President Biden sent a letter to four senior members of Congress on Wednesday urging them to quickly approve a $20 billion sale of F-16 fighter jets to Turkey, following the vote one day earlier by Turkey’s Parliament to allow Sweden to join the North Atlantic Treaty Organization, according to three U.S. officials.

The White House sent the letter to the top Democratic and Republican lawmakers on the Senate Foreign Relations Committee and the House Foreign Affairs Committee, which have oversight of arms transfers by the State Department to other nations. As of Wednesday night, the four senior lawmakers had not given their approval, and one or more of them might ask the Biden administration to give assurances about Turkey’s actions on some foreign policy issues before agreeing to the transfer, a congressional official said.

President Recep Tayyip Erdogan of Turkey, a member of NATO, has linked his country’s approval of Sweden’s accession to the security organization to the F-16 sales, which had been pending. Both Sweden and Finland had asked to join NATO after Russia’s full-scale invasion of Ukraine in February 2022, and the vast majority of the alliance’s members soon agreed. Turkey approved Finland’s bid but, along with Hungary, has withheld approval for Sweden.

Secretary of State Antony J. Blinken met with Mr. Erdogan in Istanbul this month and pushed him to have Turkey approve Sweden’s accession. Mr. Blinken tried to assure him that the F-16 sale would happen, U.S. officials said.

The State Department gave the two congressional committees informal notification of the sale more than one year ago, starting the review process by lawmakers. However, congressional officials have gone back to the department repeatedly with questions about how Turkey might use the jets, as well as some of Turkey’s foreign policy moves that seem to run counter to U.S. interests.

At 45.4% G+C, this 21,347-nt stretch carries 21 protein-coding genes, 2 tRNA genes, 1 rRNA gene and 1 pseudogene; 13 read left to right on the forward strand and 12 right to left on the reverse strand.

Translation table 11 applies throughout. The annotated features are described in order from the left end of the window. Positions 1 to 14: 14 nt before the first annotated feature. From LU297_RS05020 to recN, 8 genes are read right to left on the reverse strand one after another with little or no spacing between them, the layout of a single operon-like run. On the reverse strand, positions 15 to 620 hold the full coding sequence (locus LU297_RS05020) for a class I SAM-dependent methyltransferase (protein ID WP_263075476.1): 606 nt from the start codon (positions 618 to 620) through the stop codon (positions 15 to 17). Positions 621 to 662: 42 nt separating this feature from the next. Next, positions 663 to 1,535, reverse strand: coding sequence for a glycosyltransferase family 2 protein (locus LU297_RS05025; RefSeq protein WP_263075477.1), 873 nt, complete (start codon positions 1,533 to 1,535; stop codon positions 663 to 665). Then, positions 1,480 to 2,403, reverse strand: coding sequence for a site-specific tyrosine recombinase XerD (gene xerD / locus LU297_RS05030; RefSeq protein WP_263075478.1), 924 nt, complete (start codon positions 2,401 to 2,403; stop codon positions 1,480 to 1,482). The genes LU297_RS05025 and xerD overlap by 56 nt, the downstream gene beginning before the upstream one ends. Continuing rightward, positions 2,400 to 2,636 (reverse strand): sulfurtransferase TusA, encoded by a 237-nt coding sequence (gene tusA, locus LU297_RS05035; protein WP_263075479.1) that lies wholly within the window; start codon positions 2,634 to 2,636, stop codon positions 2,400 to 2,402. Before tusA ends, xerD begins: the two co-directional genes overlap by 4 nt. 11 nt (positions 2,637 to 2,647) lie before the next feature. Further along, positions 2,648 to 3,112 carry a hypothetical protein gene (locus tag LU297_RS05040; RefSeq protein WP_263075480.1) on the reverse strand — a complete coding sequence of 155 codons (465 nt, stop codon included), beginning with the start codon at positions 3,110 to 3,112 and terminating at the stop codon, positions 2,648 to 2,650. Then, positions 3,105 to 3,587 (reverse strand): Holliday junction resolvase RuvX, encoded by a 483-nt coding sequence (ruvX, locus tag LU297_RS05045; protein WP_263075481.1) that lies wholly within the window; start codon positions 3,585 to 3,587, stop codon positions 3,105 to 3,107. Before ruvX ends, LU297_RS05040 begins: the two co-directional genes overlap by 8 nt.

One issue is the fact that the Turkish military has carried out a growing number of airstrikes on Kurdish militias in northeast Syria who have worked with the U.S. military to fight the Islamic State. Turkish leaders consider the Kurdish fighters to be members of a terrorist group. Members of Congress and aides remain concerned about Turkey’s aggression, one official said.

The congressional officials also want to see assurances by Turkey of when the formal ratification of Sweden’s accession will move onward from Mr. Erdogan’s office. And they are asking the State Department to provide them with a document that Turkey has supposedly sent the department saying that the Turkish military intends to de-escalate any tensions with the Greek military in the Aegean Sea, the official said.

All that means Mr. Biden might not get approval from all four lawmakers as quickly as he would like, despite the letter he sent on Wednesday, which was reported earlier by Reuters.

Congressional officials expect that once those lawmakers give their consent, the State Department will move quickly to formally notify Congress of the sale, which means the arms transfer would go through.

Prime Minister Viktor Orban of Hungary promised on Wednesday to get his Legislature to approve Sweden’s accession, but gave no timeline for when a vote might happen.

Katie Rogers and Catie Edmondson contributed reporting.

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